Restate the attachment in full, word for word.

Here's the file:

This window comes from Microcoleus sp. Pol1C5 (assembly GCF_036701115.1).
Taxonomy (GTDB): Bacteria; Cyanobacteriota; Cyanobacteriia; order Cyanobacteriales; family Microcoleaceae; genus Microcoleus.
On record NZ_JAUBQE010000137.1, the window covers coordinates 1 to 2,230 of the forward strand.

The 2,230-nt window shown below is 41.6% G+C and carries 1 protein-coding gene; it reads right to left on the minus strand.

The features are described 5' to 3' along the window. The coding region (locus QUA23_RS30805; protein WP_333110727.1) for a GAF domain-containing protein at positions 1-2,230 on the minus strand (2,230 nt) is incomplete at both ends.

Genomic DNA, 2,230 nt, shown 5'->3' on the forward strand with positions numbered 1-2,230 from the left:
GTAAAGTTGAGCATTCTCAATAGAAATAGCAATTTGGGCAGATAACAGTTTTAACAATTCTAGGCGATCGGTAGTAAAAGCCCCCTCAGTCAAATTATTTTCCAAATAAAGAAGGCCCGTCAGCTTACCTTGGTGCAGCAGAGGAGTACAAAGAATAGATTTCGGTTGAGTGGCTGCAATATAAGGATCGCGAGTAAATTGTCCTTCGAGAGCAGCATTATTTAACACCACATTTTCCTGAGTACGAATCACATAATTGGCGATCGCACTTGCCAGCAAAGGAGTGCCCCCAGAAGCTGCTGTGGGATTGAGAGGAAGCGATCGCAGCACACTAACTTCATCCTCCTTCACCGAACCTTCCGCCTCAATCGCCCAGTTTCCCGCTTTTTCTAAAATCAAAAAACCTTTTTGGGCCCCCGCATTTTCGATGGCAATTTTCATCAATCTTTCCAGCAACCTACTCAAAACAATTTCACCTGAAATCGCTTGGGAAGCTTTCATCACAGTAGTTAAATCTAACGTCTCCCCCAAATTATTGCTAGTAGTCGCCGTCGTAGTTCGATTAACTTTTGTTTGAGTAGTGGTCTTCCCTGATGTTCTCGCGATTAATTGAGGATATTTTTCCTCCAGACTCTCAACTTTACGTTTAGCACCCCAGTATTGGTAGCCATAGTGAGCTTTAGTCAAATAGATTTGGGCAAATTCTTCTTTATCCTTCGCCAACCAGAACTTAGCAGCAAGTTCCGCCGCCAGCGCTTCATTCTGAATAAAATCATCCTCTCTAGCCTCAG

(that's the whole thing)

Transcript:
This window comes from Microcoleus sp. Pol1C5 (assembly GCF_036701115.1).
Taxonomy (GTDB): Bacteria; Cyanobacteriota; Cyanobacteriia; order Cyanobacteriales; family Microcoleaceae; genus Microcoleus.
On record NZ_JAUBQE010000137.1, the window covers coordinates 1 to 2,230 of the forward strand.

The 2,230-nt window shown below is 41.6% G+C and carries 1 protein-coding gene; it reads right to left on the minus strand.

The features are described 5' to 3' along the window. The coding region (locus QUA23_RS30805; protein WP_333110727.1) for a GAF domain-containing protein at positions 1-2,230 on the minus strand (2,230 nt) is incomplete at both ends.

Genomic DNA, 2,230 nt, shown 5'->3' on the forward strand with positions numbered 1-2,230 from the left:
GTAAAGTTGAGCATTCTCAATAGAAATAGCAATTTGGGCAGATAACAGTTTTAACAATTCTAGGCGATCGGTAGTAAAAGCCCCCTCAGTCAAATTATTTTCCAAATAAAGAAGGCCCGTCAGCTTACCTTGGTGCAGCAGAGGAGTACAAAGAATAGATTTCGGTTGAGTGGCTGCAATATAAGGATCGCGAGTAAATTGTCCTTCGAGAGCAGCATTATTTAACACCACATTTTCCTGAGTACGAATCACATAATTGGCGATCGCACTTGCCAGCAAAGGAGTGCCCCCAGAAGCTGCTGTGGGATTGAGAGGAAGCGATCGCAGCACACTAACTTCATCCTCCTTCACCGAACCTTCCGCCTCAATCGCCCAGTTTCCCGCTTTTTCTAAAATCAAAAAACCTTTTTGGGCCCCCGCATTTTCGATGGCAATTTTCATCAATCTTTCCAGCAACCTACTCAAAACAATTTCACCTGAAATCGCTTGGGAAGCTTTCATCACAGTAGTTAAATCTAACGTCTCCCCCAAATTATTGCTAGTAGTCGCCGTCGTAGTTCGATTAACTTTTGTTTGAGTAGTGGTCTTCCCTGATGTTCTCGCGATTAATTGAGGATATTTTTCCTCCAGACTCTCAACTTTACGTTTAGCACCCCAGTATTGGTAGCCATAGTGAGCTTTAGTCAAATAGATTTGGGCAAATTCTTCTTTATCCTTCGCCAACCAGAACTTAGCAGCAAGTTCCGCCGCCAGCGCTTCATTCTGAATAAAATCATCCTCTCTAGCCTCAG